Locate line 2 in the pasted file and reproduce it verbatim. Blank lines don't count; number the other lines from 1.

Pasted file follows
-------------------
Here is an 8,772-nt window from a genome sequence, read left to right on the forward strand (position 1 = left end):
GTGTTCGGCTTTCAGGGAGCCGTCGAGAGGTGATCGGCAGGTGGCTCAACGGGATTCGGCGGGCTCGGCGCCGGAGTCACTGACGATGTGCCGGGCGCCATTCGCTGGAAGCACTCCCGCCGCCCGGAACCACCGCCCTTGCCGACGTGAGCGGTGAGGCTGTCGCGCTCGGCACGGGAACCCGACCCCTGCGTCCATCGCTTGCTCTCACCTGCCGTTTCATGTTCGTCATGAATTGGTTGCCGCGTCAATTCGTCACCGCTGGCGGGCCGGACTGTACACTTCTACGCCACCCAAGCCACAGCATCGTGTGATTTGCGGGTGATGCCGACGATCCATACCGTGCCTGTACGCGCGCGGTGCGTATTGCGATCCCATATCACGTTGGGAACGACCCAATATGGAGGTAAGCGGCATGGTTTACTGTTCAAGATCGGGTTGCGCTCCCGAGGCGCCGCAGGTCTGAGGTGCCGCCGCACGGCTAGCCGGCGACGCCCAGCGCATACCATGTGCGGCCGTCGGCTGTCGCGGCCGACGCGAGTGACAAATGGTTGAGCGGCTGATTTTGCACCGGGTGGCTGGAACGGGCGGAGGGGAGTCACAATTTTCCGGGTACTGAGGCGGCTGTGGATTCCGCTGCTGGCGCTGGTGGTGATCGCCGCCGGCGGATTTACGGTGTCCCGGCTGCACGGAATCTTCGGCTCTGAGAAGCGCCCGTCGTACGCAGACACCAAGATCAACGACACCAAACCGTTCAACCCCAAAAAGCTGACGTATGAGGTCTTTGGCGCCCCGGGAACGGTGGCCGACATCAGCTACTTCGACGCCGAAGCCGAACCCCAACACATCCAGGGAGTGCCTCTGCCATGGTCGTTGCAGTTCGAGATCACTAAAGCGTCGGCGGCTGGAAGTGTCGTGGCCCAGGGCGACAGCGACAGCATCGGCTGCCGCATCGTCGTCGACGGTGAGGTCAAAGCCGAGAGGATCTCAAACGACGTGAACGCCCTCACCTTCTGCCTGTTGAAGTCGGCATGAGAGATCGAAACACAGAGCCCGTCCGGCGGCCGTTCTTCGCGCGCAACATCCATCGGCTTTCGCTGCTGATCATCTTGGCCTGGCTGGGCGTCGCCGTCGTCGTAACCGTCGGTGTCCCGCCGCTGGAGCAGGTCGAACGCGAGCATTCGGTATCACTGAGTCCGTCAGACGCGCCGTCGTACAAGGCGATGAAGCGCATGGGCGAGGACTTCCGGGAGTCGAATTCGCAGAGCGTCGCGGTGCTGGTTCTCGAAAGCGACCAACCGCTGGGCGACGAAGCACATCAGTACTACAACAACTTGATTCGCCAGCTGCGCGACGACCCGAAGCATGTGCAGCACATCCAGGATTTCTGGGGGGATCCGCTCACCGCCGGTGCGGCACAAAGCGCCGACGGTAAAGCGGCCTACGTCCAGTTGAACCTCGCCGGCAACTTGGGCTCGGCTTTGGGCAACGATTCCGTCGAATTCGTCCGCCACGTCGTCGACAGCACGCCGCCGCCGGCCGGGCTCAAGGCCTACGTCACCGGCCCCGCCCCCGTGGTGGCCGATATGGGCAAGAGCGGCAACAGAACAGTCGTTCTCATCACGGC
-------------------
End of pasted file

GTGTTCGGCTTTCAGGGAGCCGTCGAGAGGTGATCGGCAGGTGGCTCAACGGGATTCGGCGGGCTCGGCGCCGGAGTCACTGACGATGTGCCGGGCGCCATTCGCTGGAAGCACTCCCGCCGCCCGGAACCACCGCCCTTGCCGACGTGAGCGGTGAGGCTGTCGCGCTCGGCACGGGAACCCGACCCCTGCGTCCATCGCTTGCTCTCACCTGCCGTTTCATGTTCGTCATGAATTGGTTGCCGCGTCAATTCGTCACCGCTGGCGGGCCGGACTGTACACTTCTACGCCACCCAAGCCACAGCATCGTGTGATTTGCGGGTGATGCCGACGATCCATACCGTGCCTGTACGCGCGCGGTGCGTATTGCGATCCCATATCACGTTGGGAACGACCCAATATGGAGGTAAGCGGCATGGTTTACTGTTCAAGATCGGGTTGCGCTCCCGAGGCGCCGCAGGTCTGAGGTGCCGCCGCACGGCTAGCCGGCGACGCCCAGCGCATACCATGTGCGGCCGTCGGCTGTCGCGGCCGACGCGAGTGACAAATGGTTGAGCGGCTGATTTTGCACCGGGTGGCTGGAACGGGCGGAGGGGAGTCACAATTTTCCGGGTACTGAGGCGGCTGTGGATTCCGCTGCTGGCGCTGGTGGTGATCGCCGCCGGCGGATTTACGGTGTCCCGGCTGCACGGAATCTTCGGCTCTGAGAAGCGCCCGTCGTACGCAGACACCAAGATCAACGACACCAAACCGTTCAACCCCAAAAAGCTGACGTATGAGGTCTTTGGCGCCCCGGGAACGGTGGCCGACATCAGCTACTTCGACGCCGAAGCCGAACCCCAACACATCCAGGGAGTGCCTCTGCCATGGTCGTTGCAGTTCGAGATCACTAAAGCGTCGGCGGCTGGAAGTGTCGTGGCCCAGGGCGACAGCGACAGCATCGGCTGCCGCATCGTCGTCGACGGTGAGGTCAAAGCCGAGAGGATCTCAAACGACGTGAACGCCCTCACCTTCTGCCTGTTGAAGTCGGCATGAGAGATCGAAACACAGAGCCCGTCCGGCGGCCGTTCTTCGCGCGCAACATCCATCGGCTTTCGCTGCTGATCATCTTGGCCTGGCTGGGCGTCGCCGTCGTCGTAACCGTCGGTGTCCCGCCGCTGGAGCAGGTCGAACGCGAGCATTCGGTATCACTGAGTCCGTCAGACGCGCCGTCGTACAAGGCGATGAAGCGCATGGGCGAGGACTTCCGGGAGTCGAATTCGCAGAGCGTCGCGGTGCTGGTTCTCGAAAGCGACCAACCGCTGGGCGACGAAGCACATCAGTACTACAACAACTTGATTCGCCAGCTGCGCGACGACCCGAAGCATGTGCAGCACATCCAGGATTTCTGGGGGGATCCGCTCACCGCCGGTGCGGCACAAAGCGCCGACGGTAAAGCGGCCTACGTCCAGTTGAACCTCGCCGGCAACTTGGGCTCGGCTTTGGGCAACGATTCCGTCGAATTCGTCCGCCACGTCGTCGACAGCACGCCGCCGCCGGCCGGGCTCAAGGCCTACGTCACCGGCCCCGCCCCCGTGGTGGCCGATATGGGCAAGAGCGGCAACAGAACAGTCGTTCTCATCACGGC